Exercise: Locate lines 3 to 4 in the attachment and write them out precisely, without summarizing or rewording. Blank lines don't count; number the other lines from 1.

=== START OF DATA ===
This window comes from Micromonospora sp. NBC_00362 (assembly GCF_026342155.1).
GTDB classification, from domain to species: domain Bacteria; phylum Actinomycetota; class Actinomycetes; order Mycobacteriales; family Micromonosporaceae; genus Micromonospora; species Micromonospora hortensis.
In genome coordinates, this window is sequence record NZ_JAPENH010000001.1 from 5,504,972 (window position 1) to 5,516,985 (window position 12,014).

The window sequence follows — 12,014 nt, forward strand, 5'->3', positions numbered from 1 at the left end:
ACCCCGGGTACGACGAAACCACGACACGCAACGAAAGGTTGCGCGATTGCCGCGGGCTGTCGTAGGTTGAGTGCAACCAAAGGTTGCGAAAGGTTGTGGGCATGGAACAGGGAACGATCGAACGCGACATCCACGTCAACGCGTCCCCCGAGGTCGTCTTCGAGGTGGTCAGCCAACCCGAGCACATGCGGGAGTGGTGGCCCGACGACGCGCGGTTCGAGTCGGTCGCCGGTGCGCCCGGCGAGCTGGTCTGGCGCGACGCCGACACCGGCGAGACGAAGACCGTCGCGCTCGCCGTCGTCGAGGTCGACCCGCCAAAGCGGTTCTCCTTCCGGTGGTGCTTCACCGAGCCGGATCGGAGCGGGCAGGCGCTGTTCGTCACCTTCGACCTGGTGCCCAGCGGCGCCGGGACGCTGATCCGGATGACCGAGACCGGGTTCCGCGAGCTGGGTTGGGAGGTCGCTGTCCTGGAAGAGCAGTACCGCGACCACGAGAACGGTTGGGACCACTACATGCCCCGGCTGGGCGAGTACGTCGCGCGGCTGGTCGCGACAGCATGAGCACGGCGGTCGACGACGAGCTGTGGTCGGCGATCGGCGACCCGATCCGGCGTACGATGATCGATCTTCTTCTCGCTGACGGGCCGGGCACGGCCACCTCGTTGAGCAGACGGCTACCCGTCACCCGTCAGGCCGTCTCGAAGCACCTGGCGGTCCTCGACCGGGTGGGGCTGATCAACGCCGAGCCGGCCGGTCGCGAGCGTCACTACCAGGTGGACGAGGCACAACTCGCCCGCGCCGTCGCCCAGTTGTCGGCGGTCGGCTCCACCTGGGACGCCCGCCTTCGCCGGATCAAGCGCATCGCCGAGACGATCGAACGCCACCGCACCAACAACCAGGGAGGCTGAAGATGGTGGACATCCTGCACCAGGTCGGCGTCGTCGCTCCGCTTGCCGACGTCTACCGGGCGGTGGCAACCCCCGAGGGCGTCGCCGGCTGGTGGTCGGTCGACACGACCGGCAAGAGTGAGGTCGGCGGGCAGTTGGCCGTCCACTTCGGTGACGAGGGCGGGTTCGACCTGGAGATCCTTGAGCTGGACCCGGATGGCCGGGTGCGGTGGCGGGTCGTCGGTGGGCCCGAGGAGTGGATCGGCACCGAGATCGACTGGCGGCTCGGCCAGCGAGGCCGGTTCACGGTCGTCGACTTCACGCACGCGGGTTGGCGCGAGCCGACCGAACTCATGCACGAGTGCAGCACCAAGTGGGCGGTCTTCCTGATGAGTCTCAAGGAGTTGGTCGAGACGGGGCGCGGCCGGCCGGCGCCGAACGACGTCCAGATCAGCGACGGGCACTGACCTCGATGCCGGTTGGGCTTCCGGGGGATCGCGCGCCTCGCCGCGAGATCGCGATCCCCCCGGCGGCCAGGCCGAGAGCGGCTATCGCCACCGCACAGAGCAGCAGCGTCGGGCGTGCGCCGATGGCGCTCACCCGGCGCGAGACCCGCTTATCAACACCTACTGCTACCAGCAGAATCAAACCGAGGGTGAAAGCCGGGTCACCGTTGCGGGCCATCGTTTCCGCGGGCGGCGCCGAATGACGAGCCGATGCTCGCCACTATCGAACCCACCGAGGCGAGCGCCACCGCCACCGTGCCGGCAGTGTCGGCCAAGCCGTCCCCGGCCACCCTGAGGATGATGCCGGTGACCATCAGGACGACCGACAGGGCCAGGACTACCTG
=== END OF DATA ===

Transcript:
In genome coordinates, this window is sequence record NZ_JAPENH010000001.1 from 5,504,972 (window position 1) to 5,516,985 (window position 12,014).

The window sequence follows — 12,014 nt, forward strand, 5'->3', positions numbered from 1 at the left end: